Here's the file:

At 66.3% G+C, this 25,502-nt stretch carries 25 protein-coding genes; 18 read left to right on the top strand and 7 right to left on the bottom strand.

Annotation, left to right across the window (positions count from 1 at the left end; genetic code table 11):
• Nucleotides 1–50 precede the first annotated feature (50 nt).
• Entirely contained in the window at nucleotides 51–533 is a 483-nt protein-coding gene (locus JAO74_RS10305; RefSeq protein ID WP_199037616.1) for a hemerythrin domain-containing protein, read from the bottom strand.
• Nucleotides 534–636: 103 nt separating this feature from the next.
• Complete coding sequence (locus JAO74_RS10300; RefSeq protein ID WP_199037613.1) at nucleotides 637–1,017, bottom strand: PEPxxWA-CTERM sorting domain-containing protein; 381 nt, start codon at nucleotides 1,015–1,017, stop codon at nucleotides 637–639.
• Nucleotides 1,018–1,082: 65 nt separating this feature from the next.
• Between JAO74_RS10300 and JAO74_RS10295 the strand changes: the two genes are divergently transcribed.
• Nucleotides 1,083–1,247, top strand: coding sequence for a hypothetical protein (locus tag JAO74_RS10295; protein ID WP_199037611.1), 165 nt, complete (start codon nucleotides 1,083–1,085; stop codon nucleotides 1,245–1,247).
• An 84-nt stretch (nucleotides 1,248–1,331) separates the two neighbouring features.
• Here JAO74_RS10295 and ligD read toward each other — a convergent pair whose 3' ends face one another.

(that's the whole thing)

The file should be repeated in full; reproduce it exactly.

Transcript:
At 66.3% G+C, this 25,502-nt stretch carries 25 protein-coding genes; 18 read left to right on the top strand and 7 right to left on the bottom strand.

Annotation, left to right across the window (positions count from 1 at the left end; genetic code table 11):
• Nucleotides 1–50 precede the first annotated feature (50 nt).
• Entirely contained in the window at nucleotides 51–533 is a 483-nt protein-coding gene (locus JAO74_RS10305; RefSeq protein ID WP_199037616.1) for a hemerythrin domain-containing protein, read from the bottom strand.
• Nucleotides 534–636: 103 nt separating this feature from the next.
• Complete coding sequence (locus JAO74_RS10300; RefSeq protein ID WP_199037613.1) at nucleotides 637–1,017, bottom strand: PEPxxWA-CTERM sorting domain-containing protein; 381 nt, start codon at nucleotides 1,015–1,017, stop codon at nucleotides 637–639.
• Nucleotides 1,018–1,082: 65 nt separating this feature from the next.
• Between JAO74_RS10300 and JAO74_RS10295 the strand changes: the two genes are divergently transcribed.
• Nucleotides 1,083–1,247, top strand: coding sequence for a hypothetical protein (locus tag JAO74_RS10295; protein ID WP_199037611.1), 165 nt, complete (start codon nucleotides 1,083–1,085; stop codon nucleotides 1,245–1,247).
• An 84-nt stretch (nucleotides 1,248–1,331) separates the two neighbouring features.
• Here JAO74_RS10295 and ligD read toward each other — a convergent pair whose 3' ends face one another.